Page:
29 October 2006

How much we take for granted

It's intriguing how much of our accumulated knowledge and experience we take for granted. I was recently asked by a friend to teach her how to use a sewing machine. She badly wants to make a quilt, but realises she needs to know how to sew with a machine first, so she decided to make a cushion cover for her new home.

Yesterday afternoon, she arrived with fabric, masses of fabric, because she had no idea what she was going to do. She had no concept of how a cushion cover could be constructed.

To be brief, she did make the cushion cover, using my sewing machine. She threaded the machine and she stitched, with me explaining every step of the way what to do and why. She knew absolutely nothing about the process before she started, yet after a couple of hours, she left with a perfectly functional and very attractive cushion cover. I haven't seen anyone that happy for a long time.

The exercise was interesting for me because, as someone with many years of workplace training experience, I was able to unconsciously apply that knowledge to teaching different skills. Having enjoyed teaching adults in the past, I realise that I still do find it satisfying. How much we take for granted.

28 October 2006

This is becoming obsessive...


A friend wanted me to show her how to make silk paper, so today we had a how-to session. She happily made several sheets with a range of colours, but what did I make? Pink and yellow!
Now I'm itching to stitch this piece. It is smaller than my usual sheets (about half A4) and looks a bit like fairy floss.

27 October 2006

What a treat!


One objective achieved today - to purchase a copy of The Right Attitude to Rain. This is the third novel in the Sunday Philosophy Club series by Alexander McCall Smith and, even though I haven't read it yet, I know it is a story to treasure.

This series is set in Scotland and the carefully-phrased prose reveals many of the area's delights. The stories are very intelligent and provoke us to think more deeply about human interaction, while also being totally entertaining. Can you tell I am a huge fan of this series?

I will probably fondle and look at this book for a few days before starting to read it - prolonging the anticipation of the delight to come.

26 October 2006

A long weekend

I am absurdly excited at the prospect of a long weekend. Tomorrow is a day of annual leave, so the weekend seems to stretch forever. So many options - where to start? Tomorrow I promise myself to: take a long walk; buy a new book; do my tax return; plant some seeds; and start quilting Watermelon Summer. Check back Friday night to see how many of these I achieved.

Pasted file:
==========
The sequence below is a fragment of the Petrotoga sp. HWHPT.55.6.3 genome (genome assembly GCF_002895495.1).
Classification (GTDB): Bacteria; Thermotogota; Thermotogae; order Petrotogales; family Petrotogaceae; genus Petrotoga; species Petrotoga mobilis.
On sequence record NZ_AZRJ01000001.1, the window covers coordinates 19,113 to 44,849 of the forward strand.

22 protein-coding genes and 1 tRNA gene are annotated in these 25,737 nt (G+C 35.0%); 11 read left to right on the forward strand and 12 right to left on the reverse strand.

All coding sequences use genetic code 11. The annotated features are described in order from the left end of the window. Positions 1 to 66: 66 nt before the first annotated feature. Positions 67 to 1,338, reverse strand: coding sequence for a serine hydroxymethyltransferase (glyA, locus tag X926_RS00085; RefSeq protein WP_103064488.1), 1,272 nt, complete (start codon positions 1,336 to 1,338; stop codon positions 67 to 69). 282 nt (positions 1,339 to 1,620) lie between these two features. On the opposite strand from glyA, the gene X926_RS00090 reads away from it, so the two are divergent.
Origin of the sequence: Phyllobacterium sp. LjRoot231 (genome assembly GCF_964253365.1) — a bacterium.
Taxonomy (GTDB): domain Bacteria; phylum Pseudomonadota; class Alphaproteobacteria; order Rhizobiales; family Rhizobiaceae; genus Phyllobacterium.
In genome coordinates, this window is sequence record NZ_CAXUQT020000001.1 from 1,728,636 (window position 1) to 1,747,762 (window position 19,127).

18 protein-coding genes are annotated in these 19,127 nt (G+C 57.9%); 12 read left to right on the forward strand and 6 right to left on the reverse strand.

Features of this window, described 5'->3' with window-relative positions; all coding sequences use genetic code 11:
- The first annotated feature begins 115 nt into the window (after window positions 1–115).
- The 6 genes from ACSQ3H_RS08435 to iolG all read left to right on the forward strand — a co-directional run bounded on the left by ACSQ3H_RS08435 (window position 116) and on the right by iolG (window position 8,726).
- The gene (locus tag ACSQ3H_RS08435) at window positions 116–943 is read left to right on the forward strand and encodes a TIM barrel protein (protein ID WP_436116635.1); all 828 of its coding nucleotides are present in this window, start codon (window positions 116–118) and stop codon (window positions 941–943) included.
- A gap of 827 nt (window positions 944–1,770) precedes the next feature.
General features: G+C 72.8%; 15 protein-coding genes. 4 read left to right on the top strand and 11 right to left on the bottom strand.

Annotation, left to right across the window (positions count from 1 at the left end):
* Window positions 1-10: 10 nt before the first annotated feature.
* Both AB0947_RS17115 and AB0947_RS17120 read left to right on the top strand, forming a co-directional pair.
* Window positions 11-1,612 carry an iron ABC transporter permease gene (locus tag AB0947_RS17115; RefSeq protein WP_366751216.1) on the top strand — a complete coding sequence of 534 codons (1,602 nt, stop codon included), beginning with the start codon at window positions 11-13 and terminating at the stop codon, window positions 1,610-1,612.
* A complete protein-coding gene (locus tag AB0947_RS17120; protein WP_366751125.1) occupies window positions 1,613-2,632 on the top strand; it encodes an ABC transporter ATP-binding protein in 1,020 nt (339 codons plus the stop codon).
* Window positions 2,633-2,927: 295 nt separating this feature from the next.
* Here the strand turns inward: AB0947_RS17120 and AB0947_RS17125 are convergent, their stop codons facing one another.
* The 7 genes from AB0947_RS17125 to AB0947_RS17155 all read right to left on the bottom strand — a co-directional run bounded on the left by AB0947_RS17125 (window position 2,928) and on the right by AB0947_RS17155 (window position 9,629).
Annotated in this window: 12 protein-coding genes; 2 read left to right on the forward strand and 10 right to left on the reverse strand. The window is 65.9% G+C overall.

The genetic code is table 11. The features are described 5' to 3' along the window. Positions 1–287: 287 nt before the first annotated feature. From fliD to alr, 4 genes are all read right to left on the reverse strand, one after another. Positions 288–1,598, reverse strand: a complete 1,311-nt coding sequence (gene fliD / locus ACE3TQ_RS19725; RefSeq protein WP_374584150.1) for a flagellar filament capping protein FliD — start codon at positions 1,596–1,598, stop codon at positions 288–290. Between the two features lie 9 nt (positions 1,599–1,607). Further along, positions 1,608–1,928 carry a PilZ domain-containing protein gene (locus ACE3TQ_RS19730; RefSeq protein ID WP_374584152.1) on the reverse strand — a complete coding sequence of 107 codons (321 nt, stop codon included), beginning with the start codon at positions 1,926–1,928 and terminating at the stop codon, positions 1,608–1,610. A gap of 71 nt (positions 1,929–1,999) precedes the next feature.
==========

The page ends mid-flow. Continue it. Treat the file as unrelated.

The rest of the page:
23 October 2006

Eternally optimistic

I love the look of lavender plants. I have always wanted a large, lush lavender bush in my garden; one that will flower profusely and attract masses of bees. In the past five years I have planted and killed seven lavender plants. Different types of lavender, different spots in the garden - they all died.

Ever the optimist, I bought another one yesteday and planted it in a large terracotta pot. I took this photograph to remind myself that, for one brief moment in time, I had a flowering lavender bloom in my garden. Let's see how long this one lasts!

22 October 2006

Stage 2


Here's stage 2 of Watermelon Summer. It's ready to be sandwiched and quilted, but I am not sure what I want to do. I'm inclined to do machine quilting that just blends into the background, but I'm not sure. Stand by for the next stage...

The company of friends

Yesterday I performed my duty as tea lady at the meeting of The Quilters' Guild of NSW. It was the annual general meeting, which meant that new office bearers were elected for the coming year. It is also the meeting when all the Guild's Challenge quilts are displayed for the first time and the winners are announced. What a variety of theme interpretations there were! Photographs of the winners will be posted on the Guild's website in due course.

More importantly, for me, the Guild meetings offer the opportunity to catch up with friends I may not have seen for a while. This is when ideas are sparked, plans are made and we are stimulated by each other's work. Just to give you an idea of yesterday's discussions: Brenda gave a demonstration of her free-form curved cutting technique and we all coveted the portable sewing table she had; I showed my silk paper and we started planning a weekend away together where we could 'play' with silk paper; Monica, recently back from the USA, gave me a set of US stamps featuring the Gees Bends quilts and we all started talking about those designs; Pamela shared her latest piece of work she's making for a friend (lovely chiffon binding); Fiona told us about the workshop space and accommodation her sister has in Braidwood (maybe this could be a venue for the weekend?); and we swapped ATCs.

All-in-all, it was a most satisfying day. I returned home, stimulated by all the talking and eager to get stuck in to my current project. Such is the company of friends.

16 October 2006

Latest ATC